For human rights advocates, rehabilitation of torture victims is understood as both a right of the victims and a state obligation. It should play an important role in the broader agenda of achieving justice and respect for human rights.
It must be viewed holistically as it goes beyond physical and psychological care and extend to other types of services (legal, social and economic services, e.g. education, employment, housing, etc.), that enable the victims to restore life with dignity and return to life of normalcy.
However, rehabilitation is more than just responding to victims’ basic needs. It must respond to the real impact of violations in victims’ lives and at the same time, it should be given as sincere efforts on the part of the government to acknowledge the human rights violations and to provide concrete measure of justice to those whore rights have been violated.
The participation of the victims and their families in the designing and effective implementation of rehabilitation programs and services is therefore vital. This will ensure that torture rehabilitation is tailored to each victim’s needs and their particular situation while considering the effects of torture and other violations on families, communities and larger society.
Rehabilitation programs should promote individual, family and social healing, recovery and reintegration. This may include restoring cultural practices, traditions and exercising political beliefs without fear. Working only at the individual level is not enough. There is a need to consider rehabilitation beyond the individual level and to look at social dimension of rehabilitation.
In the Philippines, the passage of the RA 9745 or Anti-Torture Law on 2009 and the promulgation of the Comprehensive Rehabilitation Program in March 2014, did not make any significant improvement in the human rights situation.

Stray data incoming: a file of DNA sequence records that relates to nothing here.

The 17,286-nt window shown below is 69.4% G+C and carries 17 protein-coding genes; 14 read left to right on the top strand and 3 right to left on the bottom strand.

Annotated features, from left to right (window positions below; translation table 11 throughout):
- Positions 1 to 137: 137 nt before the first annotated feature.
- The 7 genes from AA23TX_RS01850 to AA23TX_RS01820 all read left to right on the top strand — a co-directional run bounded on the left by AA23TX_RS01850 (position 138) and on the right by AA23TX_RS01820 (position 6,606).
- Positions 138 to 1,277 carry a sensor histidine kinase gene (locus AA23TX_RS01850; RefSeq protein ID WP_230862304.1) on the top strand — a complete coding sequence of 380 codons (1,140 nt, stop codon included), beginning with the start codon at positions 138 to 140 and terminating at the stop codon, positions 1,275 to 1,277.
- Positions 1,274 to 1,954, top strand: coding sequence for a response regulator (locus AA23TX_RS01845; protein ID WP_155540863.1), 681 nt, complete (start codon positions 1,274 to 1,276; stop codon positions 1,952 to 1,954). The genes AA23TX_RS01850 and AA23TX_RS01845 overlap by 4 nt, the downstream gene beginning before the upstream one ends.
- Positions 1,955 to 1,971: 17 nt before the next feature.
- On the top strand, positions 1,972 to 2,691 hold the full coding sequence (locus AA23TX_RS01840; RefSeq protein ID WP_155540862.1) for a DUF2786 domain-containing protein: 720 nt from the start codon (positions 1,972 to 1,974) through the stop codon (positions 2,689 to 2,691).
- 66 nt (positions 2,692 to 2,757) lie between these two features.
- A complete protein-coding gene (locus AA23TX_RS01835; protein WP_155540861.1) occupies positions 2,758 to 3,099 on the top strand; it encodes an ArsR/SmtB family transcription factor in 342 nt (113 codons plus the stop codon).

Not only for the fact the torture continues unabated, there is still a lack of adequate rehabilitation measures for torture survivors and their families. While institutional efforts are being undertaken to give flesh and blood to this normative framework, the reality remains that rehabilitation services are not yet readily available for torture victims/survivors in many countries including the Philippines.until now, relevant government agencies still have no clear operational procedure and have no budget line for its implementation.
The participation of victims and their families in addressing the issue of rehabilitation, designing rehabilitation measures and seeing these programs are implemented can contribute powerfully to its success or failure.Nevertheless, there is a need to create enabling conditions for victims’ participation that would allow victims to feel that they are valued and recognized as rights-holders.
So in order to have a common understanding of the concept of rehabilitation not only as an inherent right emerging from human rights violations but also to identify its different forms and the necessary operational mechanisms for its provisions, the victims should be at its center.